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matcha

If you read my site and follow me on facebook, you know how much I love tea. I’ve written before about its many benefits. I drink tea daily, typically starting my days with green tea or pu-erh. But if I really want an antioxidant-infused pick-me-up, I reach for matcha.

Like all caffeinated teas (green, black, white, oolong), matcha is made from the the leaves of Camellia sinensis. Other teas are fermented, but for matcha, after the leaves are picked, they are steamed and ground into a powder that’s a vibrant green color. In traditional Japanese tea ceremonies, matcha is whisked together with hot water until it’s foamy on top. You get more of a benefit from the tea because you’re ingesting the entire leaf versus steeping and removing the leaves. Matcha is also used in baked goods, lattes or smoothies (in the Western world at least).

Matcha’s Amazing Benefits

  • Very high in cancer-fighting antioxidants called catechins
  • May promote weight loss
  • Contributes to longevity and anti-aging
  • May lower LDL cholesterol
  • Rich source of chlorophyll
  • Aids in detoxifying
  • Gives you a great boost!

Matcha has a grassy, spinachy taste and comes sealed in a small tin (or this company offers you single serving size packets). In general, matcha is more expensive than other tea but lasts quite a while. You only need about a teaspoon of the powder to mix with 1/2 cup or so of hot (not boiling) water. Then it is whisked with a special bamboo whisk (pictured above) til it foams, about 30 seconds. It’s ready to enjoy!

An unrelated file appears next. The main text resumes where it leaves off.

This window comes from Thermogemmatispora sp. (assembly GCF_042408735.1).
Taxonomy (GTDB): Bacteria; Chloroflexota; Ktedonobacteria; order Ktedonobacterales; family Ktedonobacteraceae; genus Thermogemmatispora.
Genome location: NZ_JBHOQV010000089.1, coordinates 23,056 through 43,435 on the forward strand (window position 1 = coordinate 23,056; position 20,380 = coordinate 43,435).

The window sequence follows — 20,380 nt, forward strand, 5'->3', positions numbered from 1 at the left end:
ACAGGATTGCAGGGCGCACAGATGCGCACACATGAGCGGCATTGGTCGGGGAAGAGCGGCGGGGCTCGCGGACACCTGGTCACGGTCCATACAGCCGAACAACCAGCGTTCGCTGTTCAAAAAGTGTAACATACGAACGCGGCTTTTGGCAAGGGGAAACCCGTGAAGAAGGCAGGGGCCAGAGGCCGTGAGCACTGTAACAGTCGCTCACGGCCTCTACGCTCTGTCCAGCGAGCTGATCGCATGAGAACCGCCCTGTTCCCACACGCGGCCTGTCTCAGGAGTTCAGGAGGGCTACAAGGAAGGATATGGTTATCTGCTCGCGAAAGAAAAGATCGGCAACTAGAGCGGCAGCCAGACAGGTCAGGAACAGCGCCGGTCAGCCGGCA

Around these parts, I’ve seen matcha used in cupcakes, frosting, smoothies, and lattes (made with almond milk). Just be careful not to ingest too much at once or you may be in for too much of a boost. It’s strong! Give it a try in the mornings or when the 3pm crash hits. I think it helps one refocus and combats sugar cravings.

I like this brand. You can prepare it traditionally using a whisk, or just add hot or cold water. I like this matcha because it comes in single serving size packets for easy measurement and travel. All you need to do is add hot or cold water!

Here is the bamboo whisk you’ll need if you choose the traditional preparation. You can also get a wooden chashaku to scoop the appropriate amount, but I typically just measure out about a teaspoon or less, or this brand (my fave) is pre-measured. Add hot water, enjoy!

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